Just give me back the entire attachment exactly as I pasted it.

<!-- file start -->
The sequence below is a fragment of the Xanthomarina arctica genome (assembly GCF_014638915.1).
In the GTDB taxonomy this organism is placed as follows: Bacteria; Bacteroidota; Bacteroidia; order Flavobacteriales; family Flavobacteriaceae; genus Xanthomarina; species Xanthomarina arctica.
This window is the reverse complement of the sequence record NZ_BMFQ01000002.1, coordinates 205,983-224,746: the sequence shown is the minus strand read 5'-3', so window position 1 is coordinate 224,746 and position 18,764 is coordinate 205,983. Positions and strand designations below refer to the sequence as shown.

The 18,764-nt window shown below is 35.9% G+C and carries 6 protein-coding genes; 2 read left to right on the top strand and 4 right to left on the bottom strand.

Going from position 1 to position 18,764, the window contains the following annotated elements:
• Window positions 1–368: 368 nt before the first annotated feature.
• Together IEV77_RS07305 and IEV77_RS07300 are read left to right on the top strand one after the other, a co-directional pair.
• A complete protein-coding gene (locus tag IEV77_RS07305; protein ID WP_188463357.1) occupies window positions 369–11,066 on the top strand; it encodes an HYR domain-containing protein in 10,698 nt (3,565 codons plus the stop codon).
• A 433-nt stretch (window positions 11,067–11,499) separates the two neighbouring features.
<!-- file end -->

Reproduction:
The sequence below is a fragment of the Xanthomarina arctica genome (assembly GCF_014638915.1).
In the GTDB taxonomy this organism is placed as follows: Bacteria; Bacteroidota; Bacteroidia; order Flavobacteriales; family Flavobacteriaceae; genus Xanthomarina; species Xanthomarina arctica.
This window is the reverse complement of the sequence record NZ_BMFQ01000002.1, coordinates 205,983-224,746: the sequence shown is the minus strand read 5'-3', so window position 1 is coordinate 224,746 and position 18,764 is coordinate 205,983. Positions and strand designations below refer to the sequence as shown.

The 18,764-nt window shown below is 35.9% G+C and carries 6 protein-coding genes; 2 read left to right on the top strand and 4 right to left on the bottom strand.

Going from position 1 to position 18,764, the window contains the following annotated elements:
• Window positions 1–368: 368 nt before the first annotated feature.
• Together IEV77_RS07305 and IEV77_RS07300 are read left to right on the top strand one after the other, a co-directional pair.
• A complete protein-coding gene (locus tag IEV77_RS07305; protein ID WP_188463357.1) occupies window positions 369–11,066 on the top strand; it encodes an HYR domain-containing protein in 10,698 nt (3,565 codons plus the stop codon).
• A 433-nt stretch (window positions 11,067–11,499) separates the two neighbouring features.